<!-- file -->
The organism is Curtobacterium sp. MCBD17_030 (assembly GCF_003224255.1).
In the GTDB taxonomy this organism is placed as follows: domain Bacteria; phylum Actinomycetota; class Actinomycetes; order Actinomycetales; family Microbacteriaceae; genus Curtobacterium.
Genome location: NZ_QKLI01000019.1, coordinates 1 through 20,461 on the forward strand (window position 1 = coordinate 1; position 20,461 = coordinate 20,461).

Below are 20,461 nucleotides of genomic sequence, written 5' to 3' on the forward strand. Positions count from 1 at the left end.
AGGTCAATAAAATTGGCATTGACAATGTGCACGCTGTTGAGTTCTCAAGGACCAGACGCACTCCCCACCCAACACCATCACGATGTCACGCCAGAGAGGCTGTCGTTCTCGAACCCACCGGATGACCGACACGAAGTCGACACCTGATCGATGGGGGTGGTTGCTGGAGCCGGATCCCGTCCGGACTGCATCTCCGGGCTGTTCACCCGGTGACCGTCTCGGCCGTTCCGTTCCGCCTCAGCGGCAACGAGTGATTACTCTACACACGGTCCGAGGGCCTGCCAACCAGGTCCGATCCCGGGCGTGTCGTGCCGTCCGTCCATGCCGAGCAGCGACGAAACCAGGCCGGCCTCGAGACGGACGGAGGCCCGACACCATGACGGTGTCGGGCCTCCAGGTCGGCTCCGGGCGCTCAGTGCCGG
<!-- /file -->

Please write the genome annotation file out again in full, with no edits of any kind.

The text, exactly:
The organism is Curtobacterium sp. MCBD17_030 (assembly GCF_003224255.1).
In the GTDB taxonomy this organism is placed as follows: domain Bacteria; phylum Actinomycetota; class Actinomycetes; order Actinomycetales; family Microbacteriaceae; genus Curtobacterium.
Genome location: NZ_QKLI01000019.1, coordinates 1 through 20,461 on the forward strand (window position 1 = coordinate 1; position 20,461 = coordinate 20,461).

Below are 20,461 nucleotides of genomic sequence, written 5' to 3' on the forward strand. Positions count from 1 at the left end.
AGGTCAATAAAATTGGCATTGACAATGTGCACGCTGTTGAGTTCTCAAGGACCAGACGCACTCCCCACCCAACACCATCACGATGTCACGCCAGAGAGGCTGTCGTTCTCGAACCCACCGGATGACCGACACGAAGTCGACACCTGATCGATGGGGGTGGTTGCTGGAGCCGGATCCCGTCCGGACTGCATCTCCGGGCTGTTCACCCGGTGACCGTCTCGGCCGTTCCGTTCCGCCTCAGCGGCAACGAGTGATTACTCTACACACGGTCCGAGGGCCTGCCAACCAGGTCCGATCCCGGGCGTGTCGTGCCGTCCGTCCATGCCGAGCAGCGACGAAACCAGGCCGGCCTCGAGACGGACGGAGGCCCGACACCATGACGGTGTCGGGCCTCCAGGTCGGCTCCGGGCGCTCAGTGCCGG